More than just a place, Lakeland is a state of mind in this ode to Canada’s abundant freshwater systems
The story begins at Emma Lake, Saskatchewan, site of writer Allan Casey’s family cabin, built by his parents in 1960 for $2,500. From there, we embark on a journey through ten of Canada’s seldom-celebrated but beautiful and increasingly fragile lakes in this extraordinary piece of writing celebrating one of Canada’s iconic natural features.
More than 60 percent of the world’s five million lakes are crammed into this one northern country. Endless pure lakes are the defining and unifying symbol of the Canadian landscape, making us the envy of a thirsty world. In Lakeland Casey, an award-winning journalist, takes us on a journey of these lakes, from log cabins to lakeside mansions, from the semi-desert of Okanagan Lake to the ponds of western Newfoundland, and over the language barrier to Lac Saint-Jean, Quebec. Across the sprawling, hard-to-define land called Canada, the language of lakes is spoken.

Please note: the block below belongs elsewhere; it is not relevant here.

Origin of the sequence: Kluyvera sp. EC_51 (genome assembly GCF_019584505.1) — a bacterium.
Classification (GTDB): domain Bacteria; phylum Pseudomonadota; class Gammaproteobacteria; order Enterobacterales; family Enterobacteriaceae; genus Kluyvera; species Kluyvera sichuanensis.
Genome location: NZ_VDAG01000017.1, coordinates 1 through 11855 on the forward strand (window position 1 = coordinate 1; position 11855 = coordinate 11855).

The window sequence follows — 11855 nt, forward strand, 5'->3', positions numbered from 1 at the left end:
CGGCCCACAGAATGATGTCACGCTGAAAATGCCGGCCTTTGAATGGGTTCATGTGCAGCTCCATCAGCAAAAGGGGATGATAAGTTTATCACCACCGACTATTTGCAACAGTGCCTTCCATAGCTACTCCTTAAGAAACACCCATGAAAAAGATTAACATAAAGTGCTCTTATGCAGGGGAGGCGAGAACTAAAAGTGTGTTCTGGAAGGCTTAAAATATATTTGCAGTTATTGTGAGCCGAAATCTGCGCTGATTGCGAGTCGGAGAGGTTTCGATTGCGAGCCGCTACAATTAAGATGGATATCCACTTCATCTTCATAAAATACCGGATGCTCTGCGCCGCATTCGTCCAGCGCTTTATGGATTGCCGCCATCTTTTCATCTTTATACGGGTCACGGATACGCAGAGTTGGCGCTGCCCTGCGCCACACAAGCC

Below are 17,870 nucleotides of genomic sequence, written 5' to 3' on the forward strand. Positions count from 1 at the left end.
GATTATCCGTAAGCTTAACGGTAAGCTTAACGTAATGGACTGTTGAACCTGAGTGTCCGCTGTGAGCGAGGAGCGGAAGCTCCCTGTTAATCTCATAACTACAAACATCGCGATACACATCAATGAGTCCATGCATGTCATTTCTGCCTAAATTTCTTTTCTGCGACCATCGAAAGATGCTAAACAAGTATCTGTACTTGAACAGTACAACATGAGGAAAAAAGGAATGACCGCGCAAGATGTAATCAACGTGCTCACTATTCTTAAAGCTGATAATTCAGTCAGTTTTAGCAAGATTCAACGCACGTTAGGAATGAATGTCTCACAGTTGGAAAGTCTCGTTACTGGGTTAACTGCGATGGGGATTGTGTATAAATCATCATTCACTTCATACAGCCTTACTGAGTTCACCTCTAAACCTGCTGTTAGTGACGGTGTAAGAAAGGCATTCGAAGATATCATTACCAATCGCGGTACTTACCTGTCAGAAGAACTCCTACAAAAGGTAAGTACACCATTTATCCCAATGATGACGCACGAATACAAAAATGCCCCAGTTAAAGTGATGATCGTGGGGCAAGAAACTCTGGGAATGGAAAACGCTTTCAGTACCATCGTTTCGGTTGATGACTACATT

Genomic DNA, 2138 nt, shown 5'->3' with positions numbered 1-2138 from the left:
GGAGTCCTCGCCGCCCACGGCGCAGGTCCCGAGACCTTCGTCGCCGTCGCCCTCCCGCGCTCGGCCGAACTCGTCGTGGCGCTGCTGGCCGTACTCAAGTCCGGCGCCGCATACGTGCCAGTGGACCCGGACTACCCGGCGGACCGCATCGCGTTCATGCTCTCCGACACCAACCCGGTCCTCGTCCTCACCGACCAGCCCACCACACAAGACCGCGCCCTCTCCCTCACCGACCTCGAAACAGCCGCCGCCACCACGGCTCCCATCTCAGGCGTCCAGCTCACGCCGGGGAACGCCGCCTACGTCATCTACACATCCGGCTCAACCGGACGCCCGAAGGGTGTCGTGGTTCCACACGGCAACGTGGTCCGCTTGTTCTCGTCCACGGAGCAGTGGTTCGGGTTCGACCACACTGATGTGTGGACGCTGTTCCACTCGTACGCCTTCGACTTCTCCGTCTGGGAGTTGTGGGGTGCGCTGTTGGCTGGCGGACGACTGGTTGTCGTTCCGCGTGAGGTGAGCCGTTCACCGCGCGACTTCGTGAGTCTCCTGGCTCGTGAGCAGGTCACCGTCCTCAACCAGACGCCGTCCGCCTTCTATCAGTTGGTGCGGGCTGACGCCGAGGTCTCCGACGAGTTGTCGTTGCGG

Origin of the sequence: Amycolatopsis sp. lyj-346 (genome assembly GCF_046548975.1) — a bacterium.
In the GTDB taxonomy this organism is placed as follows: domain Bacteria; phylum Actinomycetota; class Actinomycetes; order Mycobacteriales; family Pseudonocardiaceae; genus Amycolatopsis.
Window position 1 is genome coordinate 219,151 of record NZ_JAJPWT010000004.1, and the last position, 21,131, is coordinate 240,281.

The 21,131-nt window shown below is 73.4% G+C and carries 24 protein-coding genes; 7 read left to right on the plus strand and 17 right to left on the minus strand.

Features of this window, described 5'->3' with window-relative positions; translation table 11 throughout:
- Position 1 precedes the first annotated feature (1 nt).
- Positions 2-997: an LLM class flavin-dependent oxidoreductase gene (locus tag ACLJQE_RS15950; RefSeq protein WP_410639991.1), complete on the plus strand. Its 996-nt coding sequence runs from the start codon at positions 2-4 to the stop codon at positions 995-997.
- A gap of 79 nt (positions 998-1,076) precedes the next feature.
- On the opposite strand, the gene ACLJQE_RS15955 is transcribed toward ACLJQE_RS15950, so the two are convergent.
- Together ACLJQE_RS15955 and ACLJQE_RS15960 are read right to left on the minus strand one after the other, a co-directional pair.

Lakeland, suggests Casey, is a place, a state of mind, and perhaps even a new synonym for Canada. Despite problems of overdevelopment, these lakes remain the heartland of this country, and the place where our relationship with wilderness itself begins.
About the Author
Allan Casey is a journalist and author who writes about lakes and water issues. His book Lakeland: Ballad of a Freshwater Country, won the 2010 Governor General’s Award for non-fiction. A mix of ecology, travel, memoir and natural history, Lakeland explores the role of lakes in the lives of Canadians, whose country is home to over sixty percent of the world’s lakes. His environmental reporting on water has earned many awards, including a 2011 National Magazine Award for a story on the future of the South Saskatchewan River. He received the inaugural Science Journalism Award from the University of British Columbia Graduate School of Journalism for a story about the challenges facing Lake Winnipeg.
A regular contributor to Canadian Geographic magazine, he has received expedition research grant support from the Royal Canadian Geographical Society.
When he is not writing about lakes and rivers, he is out on the water. Allan is a boat builder, life-long paddler and lake sailor. He lives in Saskatoon, and feels most at home in the lake country of Northern Saskatchewan.
Click here to view Allan’s acceptance and greeting from the OBOC launch in 2012.